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Anurag Kashyap and Co’s company Phantom Films was dissolved recently, as firing partner Vikas Bahl for misconduct was not a clause included in their partnership contract. What does it say about how we prioritise ‘business’ over women?
Phantom films – that ‘edgy’ Bollywood production house set up by directors Vikas Bahl, Anurag Kashyap, Vikramaditya Motwane and producer Madhu Mantena, the one that made all those path-breaking and emancipating movies we loved…turns out that this ‘progressive’ firm did not have the option in their contracts for ‘firing partners over sexual misconduct’.
The victim who was an employee at the time, came out in the open and accused Vikas Bahl, Director of Queen, of sexually assaulting her, after spending many agonising years in therapy. It helped that Kangana Ranaut spoke up too. Of course, Anurag Kashyap of Udta Punjab, Manmarziyaan and Sacred Games fame knew all about it. The victim had spoken to him privately. Yet, he chose the path of ‘do-nothing’. The company was dissolved a couple of days back when Vikas Bahl was finally in the dock.
At the end of it all, it is just business – pure economics. Money matters! And How! Bahl wasn’t just an employee who could be terminated. He was the partner who brought in movies and controlled the company to the same extent as the rest of them.
Even in the case of employees, why do firms find it difficult to terminate the services of the transgressors? It’s due to their monetary value or utility value to the company which obviously will outweigh the social brownie points. Or the cost of finding an equally qualified employee who will eventually bring in the same returns after the mandatory time delay. These losses are again far more countable than just a pat on the back for having done the right thing. Social standing is insignificant compared to soaring balance sheets.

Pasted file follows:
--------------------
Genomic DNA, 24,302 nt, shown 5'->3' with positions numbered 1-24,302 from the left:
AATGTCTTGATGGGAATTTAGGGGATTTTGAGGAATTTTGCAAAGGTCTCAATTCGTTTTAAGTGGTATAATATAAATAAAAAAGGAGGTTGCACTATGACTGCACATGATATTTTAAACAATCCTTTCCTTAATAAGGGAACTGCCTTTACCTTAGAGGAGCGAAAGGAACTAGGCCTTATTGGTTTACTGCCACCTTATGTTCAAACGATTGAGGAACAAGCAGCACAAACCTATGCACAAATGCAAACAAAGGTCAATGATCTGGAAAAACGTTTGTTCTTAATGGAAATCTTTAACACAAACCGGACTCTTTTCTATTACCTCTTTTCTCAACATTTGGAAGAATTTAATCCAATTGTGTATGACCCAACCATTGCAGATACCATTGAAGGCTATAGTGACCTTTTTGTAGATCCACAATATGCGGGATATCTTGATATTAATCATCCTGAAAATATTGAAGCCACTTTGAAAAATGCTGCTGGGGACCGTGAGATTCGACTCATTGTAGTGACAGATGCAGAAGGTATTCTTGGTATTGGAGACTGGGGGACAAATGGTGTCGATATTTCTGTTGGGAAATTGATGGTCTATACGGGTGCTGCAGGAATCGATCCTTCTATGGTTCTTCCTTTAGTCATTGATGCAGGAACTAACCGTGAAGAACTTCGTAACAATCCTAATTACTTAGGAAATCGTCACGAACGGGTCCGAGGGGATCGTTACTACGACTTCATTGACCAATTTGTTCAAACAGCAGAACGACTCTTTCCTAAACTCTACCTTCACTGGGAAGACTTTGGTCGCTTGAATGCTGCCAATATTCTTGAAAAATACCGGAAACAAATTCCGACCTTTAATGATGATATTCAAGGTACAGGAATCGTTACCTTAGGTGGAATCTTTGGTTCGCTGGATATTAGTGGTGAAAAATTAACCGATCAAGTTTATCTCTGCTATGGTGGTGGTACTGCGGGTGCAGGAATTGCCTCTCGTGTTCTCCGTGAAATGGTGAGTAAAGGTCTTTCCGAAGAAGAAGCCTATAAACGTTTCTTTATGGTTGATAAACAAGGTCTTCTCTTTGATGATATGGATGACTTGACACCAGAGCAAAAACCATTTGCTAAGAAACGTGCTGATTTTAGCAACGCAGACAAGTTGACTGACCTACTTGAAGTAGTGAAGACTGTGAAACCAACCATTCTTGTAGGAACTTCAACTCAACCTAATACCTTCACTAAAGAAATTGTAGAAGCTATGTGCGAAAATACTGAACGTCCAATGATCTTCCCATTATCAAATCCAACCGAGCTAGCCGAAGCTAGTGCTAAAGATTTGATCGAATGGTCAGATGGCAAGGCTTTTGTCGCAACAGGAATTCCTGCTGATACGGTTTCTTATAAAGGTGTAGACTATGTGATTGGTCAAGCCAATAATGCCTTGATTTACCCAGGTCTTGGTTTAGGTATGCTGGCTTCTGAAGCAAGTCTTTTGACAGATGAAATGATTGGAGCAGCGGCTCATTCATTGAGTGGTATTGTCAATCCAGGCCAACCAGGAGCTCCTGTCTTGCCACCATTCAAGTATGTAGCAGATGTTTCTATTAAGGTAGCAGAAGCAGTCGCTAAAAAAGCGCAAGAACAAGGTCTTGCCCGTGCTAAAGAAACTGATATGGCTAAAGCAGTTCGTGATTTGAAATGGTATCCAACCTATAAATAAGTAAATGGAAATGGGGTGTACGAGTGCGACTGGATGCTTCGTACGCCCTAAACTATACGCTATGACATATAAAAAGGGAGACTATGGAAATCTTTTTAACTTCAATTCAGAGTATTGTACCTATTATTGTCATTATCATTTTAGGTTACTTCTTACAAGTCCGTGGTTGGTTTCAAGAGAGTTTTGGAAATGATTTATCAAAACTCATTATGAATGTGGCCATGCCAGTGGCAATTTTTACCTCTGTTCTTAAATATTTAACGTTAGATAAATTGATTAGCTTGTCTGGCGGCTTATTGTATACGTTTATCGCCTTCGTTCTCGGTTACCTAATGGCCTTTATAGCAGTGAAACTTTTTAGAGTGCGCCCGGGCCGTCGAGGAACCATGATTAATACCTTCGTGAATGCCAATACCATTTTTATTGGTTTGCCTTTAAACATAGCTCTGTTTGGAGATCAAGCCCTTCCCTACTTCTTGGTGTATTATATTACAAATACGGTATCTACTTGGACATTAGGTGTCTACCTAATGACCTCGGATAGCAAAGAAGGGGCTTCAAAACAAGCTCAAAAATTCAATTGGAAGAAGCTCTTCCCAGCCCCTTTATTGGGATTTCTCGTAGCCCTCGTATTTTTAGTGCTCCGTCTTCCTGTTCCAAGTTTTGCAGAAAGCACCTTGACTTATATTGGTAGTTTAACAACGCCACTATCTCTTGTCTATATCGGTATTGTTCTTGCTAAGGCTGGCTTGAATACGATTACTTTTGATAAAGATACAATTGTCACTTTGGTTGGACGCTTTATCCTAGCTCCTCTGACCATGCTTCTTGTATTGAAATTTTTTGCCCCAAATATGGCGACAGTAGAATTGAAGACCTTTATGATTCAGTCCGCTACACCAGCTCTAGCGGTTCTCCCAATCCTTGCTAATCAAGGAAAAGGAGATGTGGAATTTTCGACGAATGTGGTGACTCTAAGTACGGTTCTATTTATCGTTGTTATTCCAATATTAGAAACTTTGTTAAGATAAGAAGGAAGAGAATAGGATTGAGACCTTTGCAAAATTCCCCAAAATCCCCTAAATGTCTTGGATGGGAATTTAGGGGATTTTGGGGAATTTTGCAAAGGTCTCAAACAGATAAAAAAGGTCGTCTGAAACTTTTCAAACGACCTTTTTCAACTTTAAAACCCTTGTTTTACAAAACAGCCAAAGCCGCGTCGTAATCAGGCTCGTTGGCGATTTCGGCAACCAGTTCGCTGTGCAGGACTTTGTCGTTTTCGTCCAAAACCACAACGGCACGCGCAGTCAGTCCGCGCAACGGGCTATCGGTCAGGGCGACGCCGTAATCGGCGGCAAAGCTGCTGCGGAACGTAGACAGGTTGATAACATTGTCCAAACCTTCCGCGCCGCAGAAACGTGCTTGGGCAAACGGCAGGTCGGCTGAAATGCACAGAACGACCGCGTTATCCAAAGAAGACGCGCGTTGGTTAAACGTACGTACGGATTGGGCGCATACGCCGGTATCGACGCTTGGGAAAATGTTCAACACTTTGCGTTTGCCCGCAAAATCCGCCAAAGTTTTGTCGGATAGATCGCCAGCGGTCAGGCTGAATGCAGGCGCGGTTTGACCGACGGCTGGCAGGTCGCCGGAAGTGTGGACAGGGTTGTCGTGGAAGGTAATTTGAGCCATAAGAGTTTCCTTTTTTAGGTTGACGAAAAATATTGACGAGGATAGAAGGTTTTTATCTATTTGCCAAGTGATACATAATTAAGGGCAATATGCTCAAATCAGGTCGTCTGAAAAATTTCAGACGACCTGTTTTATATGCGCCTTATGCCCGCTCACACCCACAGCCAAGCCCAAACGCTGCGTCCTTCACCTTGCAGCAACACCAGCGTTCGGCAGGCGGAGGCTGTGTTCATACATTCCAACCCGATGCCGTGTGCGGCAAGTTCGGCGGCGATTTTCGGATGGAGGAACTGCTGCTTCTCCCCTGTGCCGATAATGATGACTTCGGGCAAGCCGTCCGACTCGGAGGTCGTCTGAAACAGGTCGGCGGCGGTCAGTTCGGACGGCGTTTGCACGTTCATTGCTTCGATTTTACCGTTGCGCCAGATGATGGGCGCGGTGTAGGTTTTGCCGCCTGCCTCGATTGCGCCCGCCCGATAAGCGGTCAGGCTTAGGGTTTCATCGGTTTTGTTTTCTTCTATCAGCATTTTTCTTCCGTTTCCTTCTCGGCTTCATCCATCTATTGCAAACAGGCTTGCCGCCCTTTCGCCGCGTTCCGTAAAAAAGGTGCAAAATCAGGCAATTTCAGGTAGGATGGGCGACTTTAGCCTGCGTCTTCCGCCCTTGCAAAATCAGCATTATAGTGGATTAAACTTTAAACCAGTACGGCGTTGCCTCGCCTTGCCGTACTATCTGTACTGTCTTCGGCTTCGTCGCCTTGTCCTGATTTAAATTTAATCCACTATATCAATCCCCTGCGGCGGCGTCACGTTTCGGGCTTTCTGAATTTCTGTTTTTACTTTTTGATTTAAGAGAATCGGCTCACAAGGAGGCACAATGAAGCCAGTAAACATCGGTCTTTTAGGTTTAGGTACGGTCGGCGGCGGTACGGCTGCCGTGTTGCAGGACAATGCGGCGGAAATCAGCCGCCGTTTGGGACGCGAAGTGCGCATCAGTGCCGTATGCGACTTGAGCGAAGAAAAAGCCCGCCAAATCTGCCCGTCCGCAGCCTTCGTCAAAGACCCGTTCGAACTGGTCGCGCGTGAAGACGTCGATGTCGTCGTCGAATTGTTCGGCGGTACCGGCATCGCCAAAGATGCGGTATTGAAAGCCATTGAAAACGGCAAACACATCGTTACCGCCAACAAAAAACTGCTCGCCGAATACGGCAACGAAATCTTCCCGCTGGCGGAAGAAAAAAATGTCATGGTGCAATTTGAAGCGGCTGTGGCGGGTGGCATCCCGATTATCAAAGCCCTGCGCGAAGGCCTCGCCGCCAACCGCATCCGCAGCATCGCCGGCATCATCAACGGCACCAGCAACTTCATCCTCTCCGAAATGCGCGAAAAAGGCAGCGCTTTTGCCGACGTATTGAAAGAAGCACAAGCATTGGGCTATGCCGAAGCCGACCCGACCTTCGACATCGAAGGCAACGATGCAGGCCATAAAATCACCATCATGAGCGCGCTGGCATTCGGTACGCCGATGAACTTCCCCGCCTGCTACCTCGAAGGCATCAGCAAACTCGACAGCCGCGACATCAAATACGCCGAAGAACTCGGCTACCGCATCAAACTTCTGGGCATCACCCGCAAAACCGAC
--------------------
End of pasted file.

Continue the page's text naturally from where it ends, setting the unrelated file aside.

The final nail in the coffin is making the victim accountable for the loss of revenue in case she presses ahead for justice. Because justice could involve the firing of the said employee or even dissolving companies. Thereby she is considered responsible for the loss of jobs for people unconnected with her personal trauma and uninvested in it.
As for the alleged perpetrators and those who enabled them – your sitting on the truth for years and then take to Twitter or Facebook to issue wishy-washy ‘sorries’ is so lame. That doesn’t help in healing. Rather than adopting a “Yeh toh chalta hai, that this happens all around, forget and move on as livelihoods are at stake” attitude, you need to see how you can contribute to a safer workplace ecosystem for women to thrive.
More skeletons are tumbling out, as women are finally speaking up by gathering courage from the many sordid tales emerging. One hopes that the men who are now showing some circumspection will not go back to being silent spectators and ‘business as usual’.
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